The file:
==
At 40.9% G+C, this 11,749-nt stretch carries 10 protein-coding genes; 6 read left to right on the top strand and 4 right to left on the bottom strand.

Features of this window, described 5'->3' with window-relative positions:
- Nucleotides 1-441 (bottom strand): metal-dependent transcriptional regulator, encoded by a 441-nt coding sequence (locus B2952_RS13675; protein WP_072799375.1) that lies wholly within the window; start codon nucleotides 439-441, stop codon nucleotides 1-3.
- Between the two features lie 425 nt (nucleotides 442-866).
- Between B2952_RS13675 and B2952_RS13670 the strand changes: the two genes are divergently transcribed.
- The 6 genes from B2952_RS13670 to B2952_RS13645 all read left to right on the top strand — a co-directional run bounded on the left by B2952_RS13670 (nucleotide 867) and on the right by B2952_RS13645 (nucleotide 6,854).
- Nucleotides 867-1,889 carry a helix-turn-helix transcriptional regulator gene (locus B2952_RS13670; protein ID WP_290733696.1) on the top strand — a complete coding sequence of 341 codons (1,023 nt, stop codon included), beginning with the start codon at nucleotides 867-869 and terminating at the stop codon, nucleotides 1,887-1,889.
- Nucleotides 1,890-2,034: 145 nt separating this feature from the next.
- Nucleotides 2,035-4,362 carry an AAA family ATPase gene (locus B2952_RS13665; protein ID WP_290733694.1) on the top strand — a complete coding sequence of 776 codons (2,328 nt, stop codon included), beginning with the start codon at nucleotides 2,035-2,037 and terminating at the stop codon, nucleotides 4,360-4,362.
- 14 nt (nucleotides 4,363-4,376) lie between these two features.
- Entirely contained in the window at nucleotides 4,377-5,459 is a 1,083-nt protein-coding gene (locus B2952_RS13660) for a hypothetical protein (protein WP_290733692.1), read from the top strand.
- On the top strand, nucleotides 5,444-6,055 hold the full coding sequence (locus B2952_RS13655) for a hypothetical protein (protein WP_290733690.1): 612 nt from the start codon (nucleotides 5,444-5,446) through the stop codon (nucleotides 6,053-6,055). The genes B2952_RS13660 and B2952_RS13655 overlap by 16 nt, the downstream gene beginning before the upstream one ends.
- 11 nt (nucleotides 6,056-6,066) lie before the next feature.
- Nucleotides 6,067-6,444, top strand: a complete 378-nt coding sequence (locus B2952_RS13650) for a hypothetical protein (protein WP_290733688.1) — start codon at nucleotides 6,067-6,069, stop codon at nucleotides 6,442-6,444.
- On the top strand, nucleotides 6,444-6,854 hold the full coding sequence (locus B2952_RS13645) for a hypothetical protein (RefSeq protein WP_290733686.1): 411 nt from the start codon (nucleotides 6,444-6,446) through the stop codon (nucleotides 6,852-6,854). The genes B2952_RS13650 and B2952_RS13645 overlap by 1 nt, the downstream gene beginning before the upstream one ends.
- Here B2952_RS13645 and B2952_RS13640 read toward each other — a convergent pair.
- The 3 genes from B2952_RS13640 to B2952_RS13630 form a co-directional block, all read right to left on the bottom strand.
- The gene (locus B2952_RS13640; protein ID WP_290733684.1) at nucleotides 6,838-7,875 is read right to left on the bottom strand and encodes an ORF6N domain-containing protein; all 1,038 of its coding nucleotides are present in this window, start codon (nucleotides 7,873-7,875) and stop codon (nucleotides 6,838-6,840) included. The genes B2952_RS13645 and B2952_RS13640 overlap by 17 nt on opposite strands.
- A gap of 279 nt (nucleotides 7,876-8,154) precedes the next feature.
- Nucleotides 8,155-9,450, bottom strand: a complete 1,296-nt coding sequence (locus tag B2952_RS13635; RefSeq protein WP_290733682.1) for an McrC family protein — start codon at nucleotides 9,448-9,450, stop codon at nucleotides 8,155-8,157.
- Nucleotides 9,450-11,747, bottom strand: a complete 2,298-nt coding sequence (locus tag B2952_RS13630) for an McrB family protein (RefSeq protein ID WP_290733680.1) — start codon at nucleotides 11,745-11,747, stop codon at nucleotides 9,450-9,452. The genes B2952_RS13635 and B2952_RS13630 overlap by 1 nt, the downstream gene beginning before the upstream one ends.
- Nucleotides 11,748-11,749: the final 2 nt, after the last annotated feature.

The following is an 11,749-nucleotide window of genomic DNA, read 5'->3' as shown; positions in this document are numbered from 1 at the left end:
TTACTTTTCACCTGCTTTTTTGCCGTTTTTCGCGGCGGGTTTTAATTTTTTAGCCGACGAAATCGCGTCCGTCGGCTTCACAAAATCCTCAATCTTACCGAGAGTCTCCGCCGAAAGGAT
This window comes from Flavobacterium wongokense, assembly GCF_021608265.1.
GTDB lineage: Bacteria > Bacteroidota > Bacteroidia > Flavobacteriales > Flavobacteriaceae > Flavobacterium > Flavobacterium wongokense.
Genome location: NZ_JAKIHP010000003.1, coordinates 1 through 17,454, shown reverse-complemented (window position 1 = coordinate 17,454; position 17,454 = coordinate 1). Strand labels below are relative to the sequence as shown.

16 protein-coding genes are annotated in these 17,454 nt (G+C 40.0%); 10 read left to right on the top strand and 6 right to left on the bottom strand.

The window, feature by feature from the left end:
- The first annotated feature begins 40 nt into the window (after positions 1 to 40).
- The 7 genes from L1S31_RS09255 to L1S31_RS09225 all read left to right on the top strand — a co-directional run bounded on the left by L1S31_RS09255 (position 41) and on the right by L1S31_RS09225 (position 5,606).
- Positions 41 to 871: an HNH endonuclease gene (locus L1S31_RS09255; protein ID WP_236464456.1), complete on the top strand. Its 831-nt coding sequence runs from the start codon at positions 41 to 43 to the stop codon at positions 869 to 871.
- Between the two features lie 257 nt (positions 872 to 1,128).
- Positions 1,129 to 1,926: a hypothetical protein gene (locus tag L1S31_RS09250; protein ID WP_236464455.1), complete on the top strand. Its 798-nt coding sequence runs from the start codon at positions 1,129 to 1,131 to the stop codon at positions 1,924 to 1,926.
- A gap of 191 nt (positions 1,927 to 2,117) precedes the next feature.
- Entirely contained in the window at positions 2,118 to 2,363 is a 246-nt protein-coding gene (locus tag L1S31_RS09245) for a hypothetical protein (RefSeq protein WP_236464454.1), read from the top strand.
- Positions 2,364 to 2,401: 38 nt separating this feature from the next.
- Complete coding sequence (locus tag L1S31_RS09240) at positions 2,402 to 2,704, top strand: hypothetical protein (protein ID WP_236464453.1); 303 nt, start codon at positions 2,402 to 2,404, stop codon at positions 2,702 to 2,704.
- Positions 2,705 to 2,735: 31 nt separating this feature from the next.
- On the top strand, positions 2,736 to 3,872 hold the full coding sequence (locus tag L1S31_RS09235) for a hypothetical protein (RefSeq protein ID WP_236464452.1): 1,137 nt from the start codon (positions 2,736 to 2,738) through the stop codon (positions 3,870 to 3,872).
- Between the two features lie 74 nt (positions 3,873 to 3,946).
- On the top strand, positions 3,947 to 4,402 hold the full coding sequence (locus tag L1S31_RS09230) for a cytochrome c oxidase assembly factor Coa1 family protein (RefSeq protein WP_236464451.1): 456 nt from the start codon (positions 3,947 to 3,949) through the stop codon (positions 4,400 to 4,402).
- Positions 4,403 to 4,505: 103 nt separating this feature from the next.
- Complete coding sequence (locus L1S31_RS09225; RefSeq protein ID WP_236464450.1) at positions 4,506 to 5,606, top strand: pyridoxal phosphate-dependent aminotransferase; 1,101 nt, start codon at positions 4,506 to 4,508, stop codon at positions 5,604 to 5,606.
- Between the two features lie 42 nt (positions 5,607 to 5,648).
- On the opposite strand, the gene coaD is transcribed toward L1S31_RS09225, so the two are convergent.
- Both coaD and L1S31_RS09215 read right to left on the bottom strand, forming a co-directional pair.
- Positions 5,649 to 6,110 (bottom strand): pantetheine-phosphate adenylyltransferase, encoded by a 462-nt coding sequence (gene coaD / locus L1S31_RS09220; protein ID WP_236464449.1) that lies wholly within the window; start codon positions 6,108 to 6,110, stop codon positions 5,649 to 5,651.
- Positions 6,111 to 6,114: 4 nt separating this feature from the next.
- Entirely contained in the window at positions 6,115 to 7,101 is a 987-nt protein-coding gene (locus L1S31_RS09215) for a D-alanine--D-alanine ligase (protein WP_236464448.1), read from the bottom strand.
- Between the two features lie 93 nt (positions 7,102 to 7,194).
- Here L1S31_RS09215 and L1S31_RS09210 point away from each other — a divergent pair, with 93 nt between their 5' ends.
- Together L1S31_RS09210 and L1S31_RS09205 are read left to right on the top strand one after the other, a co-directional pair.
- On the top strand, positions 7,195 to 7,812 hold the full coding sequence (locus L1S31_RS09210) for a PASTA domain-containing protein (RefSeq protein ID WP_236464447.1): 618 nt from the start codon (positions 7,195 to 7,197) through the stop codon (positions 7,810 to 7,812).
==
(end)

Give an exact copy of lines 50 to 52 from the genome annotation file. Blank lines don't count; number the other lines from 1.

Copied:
- Entirely contained in the window at positions 6,115 to 7,101 is a 987-nt protein-coding gene (locus L1S31_RS09215) for a D-alanine--D-alanine ligase (protein WP_236464448.1), read from the bottom strand.
- Between the two features lie 93 nt (positions 7,102 to 7,194).
- Here L1S31_RS09215 and L1S31_RS09210 point away from each other — a divergent pair, with 93 nt between their 5' ends.